Is autologous hematopoietic stem cell transplantation (AHSCT) a safe and effective treatment for multiple sclerosis (MS)?

Updated: Oct 08, 2019
  • Author: Christopher Luzzio, MD; Chief Editor: Jasvinder Chawla, MD, MBA  more...
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Answer

Autologous hematopoietic stem cell transplantation (AHSCT) may be effective for slowing the course of MS and for repairing damage to the nervous system.

One retrospective study evaluated 281 patients with MS who underwent AHSCT between 1995 and 2006. Almost half of the patients (46%) remained free from neurological progression for 5 years after transplant. However, 8 deaths (2.8%; 95% CI, 1.0%-4.9%) were reported within 100 days of transplant and were considered transplant-related mortality.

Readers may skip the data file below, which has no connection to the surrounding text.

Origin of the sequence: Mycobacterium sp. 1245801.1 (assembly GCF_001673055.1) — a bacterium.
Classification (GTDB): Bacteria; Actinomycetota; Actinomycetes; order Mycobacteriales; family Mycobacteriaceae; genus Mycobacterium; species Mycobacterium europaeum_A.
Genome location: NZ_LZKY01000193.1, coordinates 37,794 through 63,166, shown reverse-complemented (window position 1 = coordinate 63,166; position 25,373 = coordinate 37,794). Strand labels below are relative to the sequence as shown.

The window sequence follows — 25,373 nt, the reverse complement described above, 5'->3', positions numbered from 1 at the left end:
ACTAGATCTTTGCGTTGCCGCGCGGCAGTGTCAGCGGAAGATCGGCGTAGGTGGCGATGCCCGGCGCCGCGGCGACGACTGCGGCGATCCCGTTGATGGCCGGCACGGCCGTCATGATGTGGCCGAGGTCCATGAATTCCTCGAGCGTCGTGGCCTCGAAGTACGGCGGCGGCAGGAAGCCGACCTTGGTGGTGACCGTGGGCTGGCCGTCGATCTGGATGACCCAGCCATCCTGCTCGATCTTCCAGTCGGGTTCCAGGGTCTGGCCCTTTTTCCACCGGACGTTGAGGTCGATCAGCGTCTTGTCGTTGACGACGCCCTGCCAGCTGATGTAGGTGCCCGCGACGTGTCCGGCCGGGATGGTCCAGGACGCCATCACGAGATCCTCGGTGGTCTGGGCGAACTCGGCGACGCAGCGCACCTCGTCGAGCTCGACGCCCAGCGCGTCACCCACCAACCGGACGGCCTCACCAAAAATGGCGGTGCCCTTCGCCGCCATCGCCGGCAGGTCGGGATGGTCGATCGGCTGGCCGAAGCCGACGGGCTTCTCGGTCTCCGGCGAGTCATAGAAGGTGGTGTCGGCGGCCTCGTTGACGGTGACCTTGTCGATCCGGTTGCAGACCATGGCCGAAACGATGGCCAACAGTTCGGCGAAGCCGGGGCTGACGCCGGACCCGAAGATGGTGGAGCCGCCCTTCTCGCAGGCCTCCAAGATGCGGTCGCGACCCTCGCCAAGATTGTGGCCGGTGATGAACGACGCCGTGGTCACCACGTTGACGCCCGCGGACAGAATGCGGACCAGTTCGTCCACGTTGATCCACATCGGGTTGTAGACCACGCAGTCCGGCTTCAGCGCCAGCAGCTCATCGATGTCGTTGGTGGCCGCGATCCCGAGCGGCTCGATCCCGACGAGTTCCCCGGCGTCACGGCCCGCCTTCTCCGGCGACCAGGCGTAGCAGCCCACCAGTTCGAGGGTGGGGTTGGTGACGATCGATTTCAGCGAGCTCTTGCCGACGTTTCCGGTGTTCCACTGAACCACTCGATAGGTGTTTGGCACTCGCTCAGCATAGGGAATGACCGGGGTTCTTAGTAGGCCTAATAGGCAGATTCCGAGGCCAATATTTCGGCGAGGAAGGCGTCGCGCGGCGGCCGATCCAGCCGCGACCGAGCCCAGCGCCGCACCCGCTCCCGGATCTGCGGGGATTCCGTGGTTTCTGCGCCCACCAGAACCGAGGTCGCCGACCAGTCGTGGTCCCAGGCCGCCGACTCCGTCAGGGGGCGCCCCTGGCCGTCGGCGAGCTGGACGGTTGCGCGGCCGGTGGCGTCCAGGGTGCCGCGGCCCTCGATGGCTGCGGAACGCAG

It is important to note that patients with a relapsing form of MS fared better than those with progressive MS. This suggests that AHSCT may not necessarily treat a neurodegenerative component of the disease that is operative in the later stages of the disease. [119]

In a trial of 110 patients with relapsing-remitting disease, stem cell therapy helped control MS. After 1 year, just one stem cell recipient had experienced a relapse, versus 39 relapses in drug therapy recipients. Additionally, during a mean follow-up of 3 years, treatment failure occurred in just 6% of stem cell patients, compared with 60% of those on drug therapy. [120]


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